The annual registration fee for the Nursing and Midwifery Council increases to £120 this month.
In a statement the NMC described the decision as a ‘difficult’ one, adding that it recognised the pressures faced by nurses and midwives, and had listened ‘carefully’ to all the issues raised by the consultation.
But it stressed that its first duty was to protect the public, and that it was committed to keeping the yearly charge at the lowest level that made filling its statutory duty possible, adding that it would continue to look for more efficient ways of working.
The body has also recently carried out a survey which revealed that some 70% of its members were not claiming the full tax relief to which they were entitled on their registration fees and other expenses, which meant on average they were missing a £177 tax rebate.
A number of other expenses, such as uniform washing and subscriptions to professional organisations like RCN and UNISON. So, remember, don’t miss out or overpay tax. Work out how much you could claim back today – and claim it.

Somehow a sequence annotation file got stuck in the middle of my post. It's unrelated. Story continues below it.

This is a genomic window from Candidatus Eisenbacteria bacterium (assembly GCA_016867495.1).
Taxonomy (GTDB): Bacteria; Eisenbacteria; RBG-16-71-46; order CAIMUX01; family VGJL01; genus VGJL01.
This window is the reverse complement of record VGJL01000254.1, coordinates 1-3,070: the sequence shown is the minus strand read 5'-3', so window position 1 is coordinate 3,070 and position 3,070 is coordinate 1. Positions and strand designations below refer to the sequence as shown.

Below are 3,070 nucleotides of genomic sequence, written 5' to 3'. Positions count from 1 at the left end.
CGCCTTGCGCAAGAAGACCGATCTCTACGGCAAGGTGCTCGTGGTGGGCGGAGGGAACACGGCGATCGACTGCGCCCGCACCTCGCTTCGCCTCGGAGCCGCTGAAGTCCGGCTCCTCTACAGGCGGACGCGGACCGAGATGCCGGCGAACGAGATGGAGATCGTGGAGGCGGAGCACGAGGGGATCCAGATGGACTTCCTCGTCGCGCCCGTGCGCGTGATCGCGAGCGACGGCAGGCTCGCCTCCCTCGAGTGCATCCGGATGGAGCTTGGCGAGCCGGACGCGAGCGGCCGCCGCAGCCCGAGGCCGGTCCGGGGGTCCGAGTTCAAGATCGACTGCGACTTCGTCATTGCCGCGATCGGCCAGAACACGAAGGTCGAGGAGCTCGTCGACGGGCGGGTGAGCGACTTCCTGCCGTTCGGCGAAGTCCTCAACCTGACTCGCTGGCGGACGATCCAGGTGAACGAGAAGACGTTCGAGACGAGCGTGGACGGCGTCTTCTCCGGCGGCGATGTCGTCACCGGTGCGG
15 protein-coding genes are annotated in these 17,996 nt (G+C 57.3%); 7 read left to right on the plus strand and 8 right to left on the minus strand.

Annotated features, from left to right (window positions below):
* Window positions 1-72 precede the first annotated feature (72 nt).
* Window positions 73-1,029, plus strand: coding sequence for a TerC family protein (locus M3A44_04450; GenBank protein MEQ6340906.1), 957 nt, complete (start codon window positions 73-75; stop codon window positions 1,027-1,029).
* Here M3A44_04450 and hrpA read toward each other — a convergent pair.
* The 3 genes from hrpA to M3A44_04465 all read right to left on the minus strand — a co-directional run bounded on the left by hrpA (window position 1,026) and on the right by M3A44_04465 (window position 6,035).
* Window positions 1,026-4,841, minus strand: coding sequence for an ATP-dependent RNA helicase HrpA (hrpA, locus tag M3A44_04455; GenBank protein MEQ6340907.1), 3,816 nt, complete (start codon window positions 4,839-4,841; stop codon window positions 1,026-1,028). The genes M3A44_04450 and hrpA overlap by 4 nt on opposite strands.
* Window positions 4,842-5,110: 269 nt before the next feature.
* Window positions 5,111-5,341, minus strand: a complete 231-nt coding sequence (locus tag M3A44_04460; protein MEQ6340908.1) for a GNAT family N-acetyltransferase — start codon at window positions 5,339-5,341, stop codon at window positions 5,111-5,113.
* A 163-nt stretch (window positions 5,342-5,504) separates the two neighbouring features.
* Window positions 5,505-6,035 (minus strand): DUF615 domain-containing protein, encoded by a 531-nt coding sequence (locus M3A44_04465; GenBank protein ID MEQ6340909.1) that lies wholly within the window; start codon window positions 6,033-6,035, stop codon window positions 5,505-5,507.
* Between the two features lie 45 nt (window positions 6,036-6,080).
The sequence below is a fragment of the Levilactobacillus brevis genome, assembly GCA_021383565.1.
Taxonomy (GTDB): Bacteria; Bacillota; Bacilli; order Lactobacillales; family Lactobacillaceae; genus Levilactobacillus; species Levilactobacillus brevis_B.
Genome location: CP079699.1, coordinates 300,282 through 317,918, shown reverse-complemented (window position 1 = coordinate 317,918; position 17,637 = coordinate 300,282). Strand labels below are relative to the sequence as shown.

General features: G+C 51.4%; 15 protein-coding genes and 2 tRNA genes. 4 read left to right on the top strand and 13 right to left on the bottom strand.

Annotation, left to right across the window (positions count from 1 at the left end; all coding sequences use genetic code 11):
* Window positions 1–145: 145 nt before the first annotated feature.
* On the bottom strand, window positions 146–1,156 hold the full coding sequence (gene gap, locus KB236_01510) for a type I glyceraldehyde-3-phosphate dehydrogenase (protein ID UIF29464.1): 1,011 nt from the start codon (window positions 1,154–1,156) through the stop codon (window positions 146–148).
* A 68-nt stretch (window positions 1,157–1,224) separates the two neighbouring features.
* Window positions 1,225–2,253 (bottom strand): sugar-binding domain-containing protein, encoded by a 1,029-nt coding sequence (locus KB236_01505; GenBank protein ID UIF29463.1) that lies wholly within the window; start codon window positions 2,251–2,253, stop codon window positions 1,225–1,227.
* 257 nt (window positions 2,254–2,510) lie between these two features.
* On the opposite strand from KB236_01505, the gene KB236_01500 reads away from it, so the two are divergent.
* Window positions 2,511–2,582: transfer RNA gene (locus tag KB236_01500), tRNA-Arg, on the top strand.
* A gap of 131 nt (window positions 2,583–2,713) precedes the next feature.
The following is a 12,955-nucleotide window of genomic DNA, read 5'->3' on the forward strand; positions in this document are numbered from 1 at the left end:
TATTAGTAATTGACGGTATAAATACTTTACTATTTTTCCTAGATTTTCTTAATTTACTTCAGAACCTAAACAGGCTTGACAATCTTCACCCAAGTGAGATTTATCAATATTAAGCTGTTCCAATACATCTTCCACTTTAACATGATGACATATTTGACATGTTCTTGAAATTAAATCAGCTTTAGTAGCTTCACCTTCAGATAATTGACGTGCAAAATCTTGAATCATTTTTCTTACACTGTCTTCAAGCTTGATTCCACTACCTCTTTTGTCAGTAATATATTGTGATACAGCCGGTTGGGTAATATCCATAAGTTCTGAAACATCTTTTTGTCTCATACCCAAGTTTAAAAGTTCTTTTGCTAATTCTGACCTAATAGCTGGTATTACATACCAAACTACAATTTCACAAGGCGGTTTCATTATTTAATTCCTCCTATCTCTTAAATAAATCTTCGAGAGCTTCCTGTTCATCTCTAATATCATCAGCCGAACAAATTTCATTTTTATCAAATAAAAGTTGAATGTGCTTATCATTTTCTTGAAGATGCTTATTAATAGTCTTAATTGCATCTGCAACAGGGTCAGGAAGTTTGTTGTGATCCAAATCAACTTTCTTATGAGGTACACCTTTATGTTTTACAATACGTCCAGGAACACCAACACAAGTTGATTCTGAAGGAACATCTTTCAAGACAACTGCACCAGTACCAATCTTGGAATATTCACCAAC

Operating independently of government, the NMC is regulator for Britain’s biggest group of healthcare professionals, and works to ensure nurses and midwives provide a consistently high standard of healthcare. Its main aim is to protect the health and well-being of patients under the care of midwives and nurses in the UK.
The body is responsible for setting and promoting standards of practice and education, and keeps a register of nurses and midwives whose work meets these standards. This registration is at the heart of what the organisation does. In fact, you cannot work as nurse or midwife in this country without being on the NMC’s register.
Where a member’s fitness to practise comes under question, the NMC takes appropriate action. That may mean removing a practitioner from its register, or limiting their right to work in their profession in the UK. The organisation also aims to promote the public’s confidence in the nursing and midwifery professions.